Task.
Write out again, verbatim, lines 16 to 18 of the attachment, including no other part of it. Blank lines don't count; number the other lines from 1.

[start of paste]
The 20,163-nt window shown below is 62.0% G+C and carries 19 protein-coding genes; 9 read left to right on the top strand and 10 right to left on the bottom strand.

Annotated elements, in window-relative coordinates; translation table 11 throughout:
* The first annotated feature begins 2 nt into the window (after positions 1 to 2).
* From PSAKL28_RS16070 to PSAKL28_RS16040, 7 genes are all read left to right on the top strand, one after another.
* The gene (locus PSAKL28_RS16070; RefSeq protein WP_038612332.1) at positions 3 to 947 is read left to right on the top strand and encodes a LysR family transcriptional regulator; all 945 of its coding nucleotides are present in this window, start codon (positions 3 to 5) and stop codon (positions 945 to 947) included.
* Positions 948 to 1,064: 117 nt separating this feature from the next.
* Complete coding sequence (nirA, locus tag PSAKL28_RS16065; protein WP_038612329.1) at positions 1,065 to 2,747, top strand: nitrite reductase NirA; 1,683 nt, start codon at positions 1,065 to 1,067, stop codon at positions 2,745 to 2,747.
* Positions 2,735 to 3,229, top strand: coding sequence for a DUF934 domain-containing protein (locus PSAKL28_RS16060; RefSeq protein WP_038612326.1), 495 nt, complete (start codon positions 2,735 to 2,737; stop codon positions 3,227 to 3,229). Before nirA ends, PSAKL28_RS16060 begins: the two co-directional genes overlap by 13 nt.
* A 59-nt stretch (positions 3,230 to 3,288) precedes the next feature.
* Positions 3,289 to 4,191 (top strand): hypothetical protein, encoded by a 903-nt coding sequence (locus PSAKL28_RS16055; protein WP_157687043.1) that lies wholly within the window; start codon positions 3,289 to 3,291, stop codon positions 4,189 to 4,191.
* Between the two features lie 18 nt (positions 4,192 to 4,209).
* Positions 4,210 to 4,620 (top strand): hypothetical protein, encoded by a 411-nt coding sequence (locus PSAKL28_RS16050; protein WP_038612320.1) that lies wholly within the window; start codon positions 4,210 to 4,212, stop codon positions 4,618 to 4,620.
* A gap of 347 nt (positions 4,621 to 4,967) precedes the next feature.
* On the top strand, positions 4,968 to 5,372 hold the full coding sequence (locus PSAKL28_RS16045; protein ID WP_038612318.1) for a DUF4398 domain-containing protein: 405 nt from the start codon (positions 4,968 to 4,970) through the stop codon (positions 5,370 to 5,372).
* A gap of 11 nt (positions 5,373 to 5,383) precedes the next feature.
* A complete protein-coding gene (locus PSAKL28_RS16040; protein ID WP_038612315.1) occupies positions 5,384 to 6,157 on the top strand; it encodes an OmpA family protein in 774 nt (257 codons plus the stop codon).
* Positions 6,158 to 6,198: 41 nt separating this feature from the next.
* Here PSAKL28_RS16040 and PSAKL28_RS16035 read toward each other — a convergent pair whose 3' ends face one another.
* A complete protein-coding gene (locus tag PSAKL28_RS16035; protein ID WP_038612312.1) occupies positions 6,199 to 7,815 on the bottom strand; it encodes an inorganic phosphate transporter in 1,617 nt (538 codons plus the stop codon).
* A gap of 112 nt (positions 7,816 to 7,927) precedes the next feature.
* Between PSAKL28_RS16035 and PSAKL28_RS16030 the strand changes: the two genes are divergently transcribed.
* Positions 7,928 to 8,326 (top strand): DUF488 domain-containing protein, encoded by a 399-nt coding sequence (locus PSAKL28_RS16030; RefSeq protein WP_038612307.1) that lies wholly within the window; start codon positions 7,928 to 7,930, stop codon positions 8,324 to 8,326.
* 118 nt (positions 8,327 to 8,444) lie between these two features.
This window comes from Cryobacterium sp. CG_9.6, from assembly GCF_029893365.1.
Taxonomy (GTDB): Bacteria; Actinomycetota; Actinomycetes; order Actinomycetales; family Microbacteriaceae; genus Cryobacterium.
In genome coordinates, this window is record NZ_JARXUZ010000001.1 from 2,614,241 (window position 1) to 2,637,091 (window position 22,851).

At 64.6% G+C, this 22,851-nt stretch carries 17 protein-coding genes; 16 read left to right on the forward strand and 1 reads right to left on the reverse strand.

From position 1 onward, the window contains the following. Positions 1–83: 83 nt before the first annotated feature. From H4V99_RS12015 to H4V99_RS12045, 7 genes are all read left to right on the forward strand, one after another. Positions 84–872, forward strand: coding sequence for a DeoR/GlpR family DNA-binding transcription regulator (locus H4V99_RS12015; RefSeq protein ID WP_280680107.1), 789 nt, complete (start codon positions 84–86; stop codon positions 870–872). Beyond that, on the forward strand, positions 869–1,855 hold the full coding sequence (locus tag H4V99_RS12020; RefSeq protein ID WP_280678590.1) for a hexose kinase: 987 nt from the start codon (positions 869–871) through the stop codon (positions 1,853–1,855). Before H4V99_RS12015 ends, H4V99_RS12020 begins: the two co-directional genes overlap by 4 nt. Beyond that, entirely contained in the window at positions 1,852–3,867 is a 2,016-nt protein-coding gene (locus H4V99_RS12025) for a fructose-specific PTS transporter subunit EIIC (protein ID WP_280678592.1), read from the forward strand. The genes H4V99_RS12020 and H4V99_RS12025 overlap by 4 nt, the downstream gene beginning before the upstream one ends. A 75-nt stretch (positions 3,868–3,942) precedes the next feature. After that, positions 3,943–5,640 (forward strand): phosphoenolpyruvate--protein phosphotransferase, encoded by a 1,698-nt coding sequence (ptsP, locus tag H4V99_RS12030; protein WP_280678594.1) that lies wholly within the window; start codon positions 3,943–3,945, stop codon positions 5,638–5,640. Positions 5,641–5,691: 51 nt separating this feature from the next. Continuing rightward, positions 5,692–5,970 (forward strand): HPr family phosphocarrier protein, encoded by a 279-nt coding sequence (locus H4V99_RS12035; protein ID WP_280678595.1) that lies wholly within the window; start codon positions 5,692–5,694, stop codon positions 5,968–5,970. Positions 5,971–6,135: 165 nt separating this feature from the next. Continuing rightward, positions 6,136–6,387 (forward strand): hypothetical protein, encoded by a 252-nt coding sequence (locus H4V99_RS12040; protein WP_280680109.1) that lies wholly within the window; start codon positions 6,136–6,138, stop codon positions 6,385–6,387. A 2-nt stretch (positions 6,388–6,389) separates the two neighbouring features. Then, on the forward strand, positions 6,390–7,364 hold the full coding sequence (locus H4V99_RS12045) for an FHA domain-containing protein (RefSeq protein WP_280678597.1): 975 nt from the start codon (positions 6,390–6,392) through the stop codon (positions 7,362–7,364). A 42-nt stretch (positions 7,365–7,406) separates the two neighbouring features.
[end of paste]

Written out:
* A complete protein-coding gene (locus PSAKL28_RS16040; protein ID WP_038612315.1) occupies positions 5,384 to 6,157 on the top strand; it encodes an OmpA family protein in 774 nt (257 codons plus the stop codon).
* Positions 6,158 to 6,198: 41 nt separating this feature from the next.
* Here PSAKL28_RS16040 and PSAKL28_RS16035 read toward each other — a convergent pair whose 3' ends face one another.